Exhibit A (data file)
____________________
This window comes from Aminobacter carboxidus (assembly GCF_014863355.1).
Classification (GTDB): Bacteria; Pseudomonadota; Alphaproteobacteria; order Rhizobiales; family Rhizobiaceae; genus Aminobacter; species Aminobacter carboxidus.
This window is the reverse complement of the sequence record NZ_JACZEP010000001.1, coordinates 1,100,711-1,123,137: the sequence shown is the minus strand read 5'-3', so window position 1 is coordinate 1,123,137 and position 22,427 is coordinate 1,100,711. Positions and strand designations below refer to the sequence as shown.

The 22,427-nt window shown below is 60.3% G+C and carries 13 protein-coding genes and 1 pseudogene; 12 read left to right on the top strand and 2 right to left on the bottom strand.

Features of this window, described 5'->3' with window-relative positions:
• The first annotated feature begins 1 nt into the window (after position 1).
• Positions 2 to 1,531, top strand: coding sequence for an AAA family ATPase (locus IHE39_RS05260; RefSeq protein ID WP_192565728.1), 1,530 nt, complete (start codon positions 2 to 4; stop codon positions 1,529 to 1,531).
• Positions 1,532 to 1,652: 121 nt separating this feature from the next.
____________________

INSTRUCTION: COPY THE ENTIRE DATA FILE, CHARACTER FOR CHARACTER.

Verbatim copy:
This window comes from Aminobacter carboxidus (assembly GCF_014863355.1).
Classification (GTDB): Bacteria; Pseudomonadota; Alphaproteobacteria; order Rhizobiales; family Rhizobiaceae; genus Aminobacter; species Aminobacter carboxidus.
This window is the reverse complement of the sequence record NZ_JACZEP010000001.1, coordinates 1,100,711-1,123,137: the sequence shown is the minus strand read 5'-3', so window position 1 is coordinate 1,123,137 and position 22,427 is coordinate 1,100,711. Positions and strand designations below refer to the sequence as shown.

The 22,427-nt window shown below is 60.3% G+C and carries 13 protein-coding genes and 1 pseudogene; 12 read left to right on the top strand and 2 right to left on the bottom strand.

Features of this window, described 5'->3' with window-relative positions:
• The first annotated feature begins 1 nt into the window (after position 1).
• Positions 2 to 1,531, top strand: coding sequence for an AAA family ATPase (locus IHE39_RS05260; RefSeq protein ID WP_192565728.1), 1,530 nt, complete (start codon positions 2 to 4; stop codon positions 1,529 to 1,531).
• Positions 1,532 to 1,652: 121 nt separating this feature from the next.